Young Professionals for Trump open Louisville office hoping to boost grassroots support
08/20/2016 07:45 PM
LOUISVILLE — A newly formed group of conservative business owners in Jefferson County hope to give grassroots support for the presidential candidacy of Donald Trump while also providing a networking resource for members.
Young Professionals for Trump opened its campaign base in Fern Creek on Saturday, and from there, volunteers will man phone banks or grab canvassing material before walking door-to-door.
About 30 Trump supporters attended the opening, and Jeff Klusmeier, chairman of Young Professionals for Trump, said he’s received interest from about 50 people looking to join. The group will be “focusing on Trump exclusively,” he said.
“We’re going to be a professional networking organization, like when we have our event in September, we’re going to let members or anybody who shows up come and talk about their business, talk about the struggles they’ve had, promote their products,” Klusmeier told reporters.
“We want people not just to work on a campaign, but we want them to network. We want them to get to know each other, not just volunteer and leave.”
Kenneth Geisler, state director for the Trump campaign’s Kentucky operations, says he expects similar grassroots groups to emerge in northern and southeastern Kentucky, a point echoed by Klusmeier.
“We had tremendous support during the primary in Eastern Kentucky,” Geisler told Pure Politics. “It was just incredible the amount of support we got there, and we know we’re going to have that again because we already have reports coming in that people are really excited about the campaign, and we’re looking forward to a really great turnout in Eastern Kentucky.”
While Young Professionals for Trump are looking for younger supporters, polling has shown that Democratic nominee Hillary Clinton leads Trump within that demographic.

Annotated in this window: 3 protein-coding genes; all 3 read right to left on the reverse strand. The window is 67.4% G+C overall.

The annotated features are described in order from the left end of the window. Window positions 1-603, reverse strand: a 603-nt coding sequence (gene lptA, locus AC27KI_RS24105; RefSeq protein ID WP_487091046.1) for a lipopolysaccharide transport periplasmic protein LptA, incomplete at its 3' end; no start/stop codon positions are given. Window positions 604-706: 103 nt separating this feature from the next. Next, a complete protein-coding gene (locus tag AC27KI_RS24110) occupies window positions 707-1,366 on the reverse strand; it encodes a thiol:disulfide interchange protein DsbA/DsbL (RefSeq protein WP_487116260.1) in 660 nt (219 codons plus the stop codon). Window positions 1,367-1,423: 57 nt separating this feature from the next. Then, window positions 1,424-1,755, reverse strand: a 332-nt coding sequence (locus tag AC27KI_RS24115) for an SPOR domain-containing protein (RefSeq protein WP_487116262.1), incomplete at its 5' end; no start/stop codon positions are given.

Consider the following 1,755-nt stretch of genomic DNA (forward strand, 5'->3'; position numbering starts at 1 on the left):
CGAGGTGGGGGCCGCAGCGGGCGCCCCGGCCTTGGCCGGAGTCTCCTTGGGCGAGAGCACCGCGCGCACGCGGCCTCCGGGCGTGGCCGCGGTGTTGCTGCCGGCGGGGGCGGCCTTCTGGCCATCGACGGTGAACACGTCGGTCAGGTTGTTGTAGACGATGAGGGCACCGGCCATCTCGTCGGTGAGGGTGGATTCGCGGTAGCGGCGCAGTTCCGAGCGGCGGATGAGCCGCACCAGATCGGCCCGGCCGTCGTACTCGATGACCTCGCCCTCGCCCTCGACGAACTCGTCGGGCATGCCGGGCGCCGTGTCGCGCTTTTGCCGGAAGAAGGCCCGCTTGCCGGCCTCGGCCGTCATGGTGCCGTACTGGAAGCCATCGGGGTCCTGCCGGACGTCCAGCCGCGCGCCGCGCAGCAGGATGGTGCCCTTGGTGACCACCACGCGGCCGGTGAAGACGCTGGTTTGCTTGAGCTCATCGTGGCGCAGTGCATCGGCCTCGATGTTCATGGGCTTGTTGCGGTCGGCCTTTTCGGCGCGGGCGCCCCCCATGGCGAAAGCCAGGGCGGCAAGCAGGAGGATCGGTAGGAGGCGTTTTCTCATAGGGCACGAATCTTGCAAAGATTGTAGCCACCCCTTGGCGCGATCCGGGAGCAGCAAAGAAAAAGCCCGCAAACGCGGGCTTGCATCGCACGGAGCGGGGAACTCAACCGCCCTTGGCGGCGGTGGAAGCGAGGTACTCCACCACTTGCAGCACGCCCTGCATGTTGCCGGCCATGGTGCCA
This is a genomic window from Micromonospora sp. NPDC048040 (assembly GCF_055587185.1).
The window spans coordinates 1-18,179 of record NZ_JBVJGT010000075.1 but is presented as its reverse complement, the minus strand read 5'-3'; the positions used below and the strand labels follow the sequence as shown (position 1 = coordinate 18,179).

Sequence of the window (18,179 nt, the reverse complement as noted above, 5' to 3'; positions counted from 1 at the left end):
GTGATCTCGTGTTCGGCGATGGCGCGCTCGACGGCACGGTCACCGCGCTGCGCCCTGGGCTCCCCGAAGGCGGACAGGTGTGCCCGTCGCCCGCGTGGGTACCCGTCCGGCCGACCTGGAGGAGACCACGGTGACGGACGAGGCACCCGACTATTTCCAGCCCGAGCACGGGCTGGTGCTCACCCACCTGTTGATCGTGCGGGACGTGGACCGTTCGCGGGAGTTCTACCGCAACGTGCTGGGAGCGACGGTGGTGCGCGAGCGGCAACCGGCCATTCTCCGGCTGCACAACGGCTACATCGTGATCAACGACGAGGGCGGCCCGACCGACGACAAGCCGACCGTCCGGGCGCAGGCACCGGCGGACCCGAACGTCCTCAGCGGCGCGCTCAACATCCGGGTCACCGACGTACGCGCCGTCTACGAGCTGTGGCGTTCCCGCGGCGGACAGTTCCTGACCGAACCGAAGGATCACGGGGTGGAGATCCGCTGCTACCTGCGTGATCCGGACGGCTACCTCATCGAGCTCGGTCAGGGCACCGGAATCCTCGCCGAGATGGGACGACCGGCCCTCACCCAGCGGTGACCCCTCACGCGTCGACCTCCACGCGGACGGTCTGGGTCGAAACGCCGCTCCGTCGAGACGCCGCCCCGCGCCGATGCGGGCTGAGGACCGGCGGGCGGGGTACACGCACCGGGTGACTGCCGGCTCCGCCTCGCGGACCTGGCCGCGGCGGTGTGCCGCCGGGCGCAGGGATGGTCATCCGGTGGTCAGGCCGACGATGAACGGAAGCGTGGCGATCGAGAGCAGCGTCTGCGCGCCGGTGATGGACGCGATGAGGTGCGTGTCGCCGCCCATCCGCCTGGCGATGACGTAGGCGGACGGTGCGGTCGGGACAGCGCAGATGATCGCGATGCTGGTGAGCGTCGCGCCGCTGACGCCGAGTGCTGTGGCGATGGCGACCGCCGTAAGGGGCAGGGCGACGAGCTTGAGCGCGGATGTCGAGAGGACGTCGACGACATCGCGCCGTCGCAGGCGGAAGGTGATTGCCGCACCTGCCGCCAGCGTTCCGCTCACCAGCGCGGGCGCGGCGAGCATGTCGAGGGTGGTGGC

A USA Today/Rock the Vote Poll released on Sunday had voters 35 and under supporting Clinton over Trump 56 percent to 20 percent.
Supporters at Saturday’s opening said the GOP nominee still has time to boost his support among young voters.
“The same thing with every demographic, you could say that Hillary’s maybe polling a little further ahead, but ultimately it’s going to come down to economic issues, and that’s one of Trump’s strongpoints because he’s for less taxes, less regulation,” Klusmeier said. “He wants to deregulate the coal industry, bring these coal jobs back to Kentucky.”
Geisler predicted that if millennial-aged voters looked further at economic issues like the H1B visa program for high-skilled immigrant workers, Trump’s support within that demographic would improve.
“Hillary has basically sold out to Wall Street on this issue, and she wants to allow foreign nationals to come into the United States, take high-tech jobs away from Americans,” he said. “I think the millennials will see that they have a vested interest in keeping those IT jobs in American hands.”
Agriculture Commissioner Ryan Quarles, who was recently named to a panel of agricultural advisors to Trump, also believes Trump has time to appeal to millennial voters, particularly through social media. The GOP nominee has gained notoriety for his use of Twitter during the presidential campaign.
“A lot of millennials and young Kentuckians get on Facebook, Twitter, Instagram every day,” he said. “It’s important that we have a robust presence there to reach out to a new generation of voters.”
In the meantime, it will rest on the shoulders of supporters like those at Saturday’s campaign office opening to reach voters on a personal level.
“People are willing to take the initiative on their own to do this, and I think that the campaign at a national level is more concerned about going into swing states like Pennsylvania, Ohio, Florida’s up for play, possibly Illinois,” Geisler said.
“I think the national campaign is concerned about getting resources there, and they realize there’s enough support for Mr. Trump in the states like Kentucky where people are going to take initiative, just like the people did here today, to bring those states in on Election Day for Mr. Trump.”
Below the Fold
Westerfield sends letter asking for state agencies to collect data on disproportionate minority contact
Subscribe and get the latest political intelligence delivered to your inbox.